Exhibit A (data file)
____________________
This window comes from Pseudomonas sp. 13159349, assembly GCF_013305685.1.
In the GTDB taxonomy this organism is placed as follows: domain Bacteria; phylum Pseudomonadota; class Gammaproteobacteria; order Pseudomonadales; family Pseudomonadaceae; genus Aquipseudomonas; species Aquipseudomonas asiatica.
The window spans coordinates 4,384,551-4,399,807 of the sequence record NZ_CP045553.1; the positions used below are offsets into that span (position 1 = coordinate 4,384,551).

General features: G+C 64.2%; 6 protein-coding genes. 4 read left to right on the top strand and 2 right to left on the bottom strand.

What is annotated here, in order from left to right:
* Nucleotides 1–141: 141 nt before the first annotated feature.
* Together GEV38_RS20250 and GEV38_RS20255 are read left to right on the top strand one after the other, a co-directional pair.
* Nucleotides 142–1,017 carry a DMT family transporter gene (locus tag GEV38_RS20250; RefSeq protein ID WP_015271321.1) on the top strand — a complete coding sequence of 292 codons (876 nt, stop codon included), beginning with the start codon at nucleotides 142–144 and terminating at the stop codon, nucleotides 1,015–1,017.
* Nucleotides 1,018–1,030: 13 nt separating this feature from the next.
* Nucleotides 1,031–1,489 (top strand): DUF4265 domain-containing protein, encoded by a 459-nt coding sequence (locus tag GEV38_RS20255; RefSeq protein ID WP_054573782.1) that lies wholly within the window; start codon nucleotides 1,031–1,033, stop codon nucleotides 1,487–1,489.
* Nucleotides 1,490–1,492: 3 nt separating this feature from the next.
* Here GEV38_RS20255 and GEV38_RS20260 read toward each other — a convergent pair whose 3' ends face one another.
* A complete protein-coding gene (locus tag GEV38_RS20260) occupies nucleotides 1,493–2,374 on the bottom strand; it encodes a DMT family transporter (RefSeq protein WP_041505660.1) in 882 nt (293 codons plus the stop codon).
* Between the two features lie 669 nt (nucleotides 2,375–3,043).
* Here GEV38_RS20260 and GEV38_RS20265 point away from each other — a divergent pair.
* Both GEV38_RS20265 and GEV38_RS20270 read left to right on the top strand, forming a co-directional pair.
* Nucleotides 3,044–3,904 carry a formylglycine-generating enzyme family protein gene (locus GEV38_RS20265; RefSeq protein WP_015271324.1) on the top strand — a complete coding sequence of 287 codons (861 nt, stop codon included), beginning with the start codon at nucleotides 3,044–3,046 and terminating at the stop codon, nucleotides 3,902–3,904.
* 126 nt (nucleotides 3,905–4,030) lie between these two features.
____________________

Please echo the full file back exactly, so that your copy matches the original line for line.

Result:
This window comes from Pseudomonas sp. 13159349, assembly GCF_013305685.1.
In the GTDB taxonomy this organism is placed as follows: domain Bacteria; phylum Pseudomonadota; class Gammaproteobacteria; order Pseudomonadales; family Pseudomonadaceae; genus Aquipseudomonas; species Aquipseudomonas asiatica.
The window spans coordinates 4,384,551-4,399,807 of the sequence record NZ_CP045553.1; the positions used below are offsets into that span (position 1 = coordinate 4,384,551).

General features: G+C 64.2%; 6 protein-coding genes. 4 read left to right on the top strand and 2 right to left on the bottom strand.

What is annotated here, in order from left to right:
* Nucleotides 1–141: 141 nt before the first annotated feature.
* Together GEV38_RS20250 and GEV38_RS20255 are read left to right on the top strand one after the other, a co-directional pair.
* Nucleotides 142–1,017 carry a DMT family transporter gene (locus tag GEV38_RS20250; RefSeq protein ID WP_015271321.1) on the top strand — a complete coding sequence of 292 codons (876 nt, stop codon included), beginning with the start codon at nucleotides 142–144 and terminating at the stop codon, nucleotides 1,015–1,017.
* Nucleotides 1,018–1,030: 13 nt separating this feature from the next.
* Nucleotides 1,031–1,489 (top strand): DUF4265 domain-containing protein, encoded by a 459-nt coding sequence (locus tag GEV38_RS20255; RefSeq protein ID WP_054573782.1) that lies wholly within the window; start codon nucleotides 1,031–1,033, stop codon nucleotides 1,487–1,489.
* Nucleotides 1,490–1,492: 3 nt separating this feature from the next.
* Here GEV38_RS20255 and GEV38_RS20260 read toward each other — a convergent pair whose 3' ends face one another.
* A complete protein-coding gene (locus tag GEV38_RS20260) occupies nucleotides 1,493–2,374 on the bottom strand; it encodes a DMT family transporter (RefSeq protein WP_041505660.1) in 882 nt (293 codons plus the stop codon).
* Between the two features lie 669 nt (nucleotides 2,375–3,043).
* Here GEV38_RS20260 and GEV38_RS20265 point away from each other — a divergent pair.
* Both GEV38_RS20265 and GEV38_RS20270 read left to right on the top strand, forming a co-directional pair.
* Nucleotides 3,044–3,904 carry a formylglycine-generating enzyme family protein gene (locus GEV38_RS20265; RefSeq protein WP_015271324.1) on the top strand — a complete coding sequence of 287 codons (861 nt, stop codon included), beginning with the start codon at nucleotides 3,044–3,046 and terminating at the stop codon, nucleotides 3,902–3,904.
* 126 nt (nucleotides 3,905–4,030) lie between these two features.